For some people nothing completes a family like an additional member in the form of a pet. Whether it is a cat, dog, or something a little less orthodox, it can be really nice having a companion around the home.
The most popular pets in Japan are cats and dogs. Due to space restrictions in Japanese homes dogs tend to be quite small. It is uncommon to see larger breeds like retrievers or German Shepherds, particularly in the cities. Other animals such as goldfish and terrapins are also popular, as well as more unusual animals. You can sometimes see people taking ferrets to the park, and I have even seen someone in my neighbourhood walking a hamster on a leash.
In most towns and cities – particularly in shopping centres such as Aeon – you can find pet shops with lots of animals for purchase. The most common stores are Kojima Pets, Coo and Riku, and Aeon Pet. Of course, this being Japan, cuteness sells, and you will find all manner of adorable animals, especially cats and dogs. When it comes to dogs, breeds are very important, so you may find many stores tailor towards the fasionable breed of the day (toy poodles and dachsunds are particularly prevelent at the moment). Animals most in demand can be expensive – for an example, the cat in the above image is going for 98,000 JPY – and for pure breed cats and dogs it is typical to pay upwards of 300,000 JPY. These stores generally provide a “waranty” against sickness and death within the first year, as well as discounts on vetinary treatments.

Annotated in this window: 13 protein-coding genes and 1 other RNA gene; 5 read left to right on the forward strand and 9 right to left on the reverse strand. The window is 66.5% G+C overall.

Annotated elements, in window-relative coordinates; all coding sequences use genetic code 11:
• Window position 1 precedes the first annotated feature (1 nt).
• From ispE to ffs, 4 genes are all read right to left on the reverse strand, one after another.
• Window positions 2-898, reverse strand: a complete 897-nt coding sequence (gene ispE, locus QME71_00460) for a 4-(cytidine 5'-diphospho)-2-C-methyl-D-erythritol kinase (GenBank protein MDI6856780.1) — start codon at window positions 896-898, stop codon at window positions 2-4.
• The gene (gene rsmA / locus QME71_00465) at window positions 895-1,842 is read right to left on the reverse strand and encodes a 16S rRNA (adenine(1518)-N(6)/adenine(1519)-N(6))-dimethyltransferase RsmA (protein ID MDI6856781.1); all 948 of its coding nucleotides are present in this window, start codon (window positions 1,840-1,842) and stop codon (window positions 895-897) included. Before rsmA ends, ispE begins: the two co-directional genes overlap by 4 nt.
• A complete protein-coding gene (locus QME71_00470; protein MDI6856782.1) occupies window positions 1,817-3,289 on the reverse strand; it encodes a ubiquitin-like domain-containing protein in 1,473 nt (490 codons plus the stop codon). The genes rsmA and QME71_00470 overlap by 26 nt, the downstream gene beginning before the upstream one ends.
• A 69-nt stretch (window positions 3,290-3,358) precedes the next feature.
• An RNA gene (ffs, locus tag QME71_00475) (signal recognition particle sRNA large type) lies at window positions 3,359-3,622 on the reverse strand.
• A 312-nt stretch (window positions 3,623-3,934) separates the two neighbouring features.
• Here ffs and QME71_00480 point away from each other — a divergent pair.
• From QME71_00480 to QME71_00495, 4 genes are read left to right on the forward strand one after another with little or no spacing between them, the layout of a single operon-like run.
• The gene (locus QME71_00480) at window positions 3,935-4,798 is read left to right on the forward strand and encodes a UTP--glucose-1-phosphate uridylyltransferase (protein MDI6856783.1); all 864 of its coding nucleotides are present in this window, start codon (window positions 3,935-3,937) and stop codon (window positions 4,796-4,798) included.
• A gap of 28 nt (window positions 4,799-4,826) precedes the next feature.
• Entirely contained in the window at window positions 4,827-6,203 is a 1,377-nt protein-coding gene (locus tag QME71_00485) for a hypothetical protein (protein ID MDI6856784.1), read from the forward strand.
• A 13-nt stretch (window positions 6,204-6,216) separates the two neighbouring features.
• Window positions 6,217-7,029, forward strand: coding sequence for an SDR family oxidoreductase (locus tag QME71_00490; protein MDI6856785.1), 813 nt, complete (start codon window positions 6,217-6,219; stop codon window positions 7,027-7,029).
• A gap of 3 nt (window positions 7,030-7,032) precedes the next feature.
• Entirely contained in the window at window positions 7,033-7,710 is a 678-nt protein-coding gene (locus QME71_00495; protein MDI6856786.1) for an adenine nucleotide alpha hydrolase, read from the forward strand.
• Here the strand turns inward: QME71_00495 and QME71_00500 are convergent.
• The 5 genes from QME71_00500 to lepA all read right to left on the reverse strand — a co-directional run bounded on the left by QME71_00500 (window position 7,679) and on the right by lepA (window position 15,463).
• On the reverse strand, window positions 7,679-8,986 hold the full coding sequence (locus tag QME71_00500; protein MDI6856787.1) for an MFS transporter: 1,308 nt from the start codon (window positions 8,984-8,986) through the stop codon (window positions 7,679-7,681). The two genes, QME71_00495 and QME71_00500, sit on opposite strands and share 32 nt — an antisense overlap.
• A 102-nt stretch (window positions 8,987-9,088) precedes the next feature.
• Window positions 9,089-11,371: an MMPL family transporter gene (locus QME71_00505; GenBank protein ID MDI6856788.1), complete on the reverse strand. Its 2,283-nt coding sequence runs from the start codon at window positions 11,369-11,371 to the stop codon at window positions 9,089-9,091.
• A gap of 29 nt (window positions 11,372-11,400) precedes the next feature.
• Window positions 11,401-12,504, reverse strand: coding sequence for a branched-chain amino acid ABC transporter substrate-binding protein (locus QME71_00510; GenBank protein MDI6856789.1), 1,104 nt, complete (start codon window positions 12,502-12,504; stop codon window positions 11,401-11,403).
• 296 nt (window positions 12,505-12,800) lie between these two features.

A downside of a breed’s popularity is that some unscrupulous breeders have been known to interbreed animals causing deformities. I know of people who have purchaced kittens at pet stores, only for them to die within weeks. The pet store should be able to provide breeder details and you can check out where your animal comes from.
Perhaps due to the Japanese desire for things that are both cute and brand new, animals that are abandoned and housed in shelters tend not to be adopted. It is a sad fact that in 2010 (the latest government figures), of the 204,000 animals that were taken to animal shelters, 82% were euthanized (this compares with less than 6% of the 126,000 dogs sheltered in the UK). This means that shelters have many animals to be re-homed, and if you are not insistent on getting a young animal, adoption can be a cost effective and humane way of taking in a pet.
You are required to walk your dog on a leash at all times. If you live in apartment building you should carry your pet in the communal areas and elevators at all times. You must also clean up after your dog when out walking.